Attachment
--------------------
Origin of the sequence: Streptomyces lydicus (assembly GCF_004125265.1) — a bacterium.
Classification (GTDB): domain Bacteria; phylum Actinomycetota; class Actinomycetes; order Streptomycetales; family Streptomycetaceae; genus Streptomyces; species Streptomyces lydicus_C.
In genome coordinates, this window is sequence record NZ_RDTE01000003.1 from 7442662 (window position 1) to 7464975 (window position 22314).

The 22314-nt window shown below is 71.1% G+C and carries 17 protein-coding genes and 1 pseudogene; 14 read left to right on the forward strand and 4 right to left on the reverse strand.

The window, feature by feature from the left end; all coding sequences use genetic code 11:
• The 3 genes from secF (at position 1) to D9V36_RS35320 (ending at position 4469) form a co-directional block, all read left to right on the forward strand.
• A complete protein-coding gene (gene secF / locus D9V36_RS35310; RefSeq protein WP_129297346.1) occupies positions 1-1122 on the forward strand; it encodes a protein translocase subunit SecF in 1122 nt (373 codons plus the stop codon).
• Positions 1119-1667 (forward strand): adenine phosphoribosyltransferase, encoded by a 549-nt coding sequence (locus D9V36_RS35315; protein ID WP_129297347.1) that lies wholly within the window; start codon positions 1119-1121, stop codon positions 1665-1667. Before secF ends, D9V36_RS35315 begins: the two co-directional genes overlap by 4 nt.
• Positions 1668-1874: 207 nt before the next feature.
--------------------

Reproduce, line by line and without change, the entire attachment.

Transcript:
Origin of the sequence: Streptomyces lydicus (assembly GCF_004125265.1) — a bacterium.
Classification (GTDB): domain Bacteria; phylum Actinomycetota; class Actinomycetes; order Streptomycetales; family Streptomycetaceae; genus Streptomyces; species Streptomyces lydicus_C.
In genome coordinates, this window is sequence record NZ_RDTE01000003.1 from 7442662 (window position 1) to 7464975 (window position 22314).

The 22314-nt window shown below is 71.1% G+C and carries 17 protein-coding genes and 1 pseudogene; 14 read left to right on the forward strand and 4 right to left on the reverse strand.

The window, feature by feature from the left end; all coding sequences use genetic code 11:
• The 3 genes from secF (at position 1) to D9V36_RS35320 (ending at position 4469) form a co-directional block, all read left to right on the forward strand.
• A complete protein-coding gene (gene secF / locus D9V36_RS35310; RefSeq protein WP_129297346.1) occupies positions 1-1122 on the forward strand; it encodes a protein translocase subunit SecF in 1122 nt (373 codons plus the stop codon).
• Positions 1119-1667 (forward strand): adenine phosphoribosyltransferase, encoded by a 549-nt coding sequence (locus D9V36_RS35315; protein ID WP_129297347.1) that lies wholly within the window; start codon positions 1119-1121, stop codon positions 1665-1667. Before secF ends, D9V36_RS35315 begins: the two co-directional genes overlap by 4 nt.
• Positions 1668-1874: 207 nt before the next feature.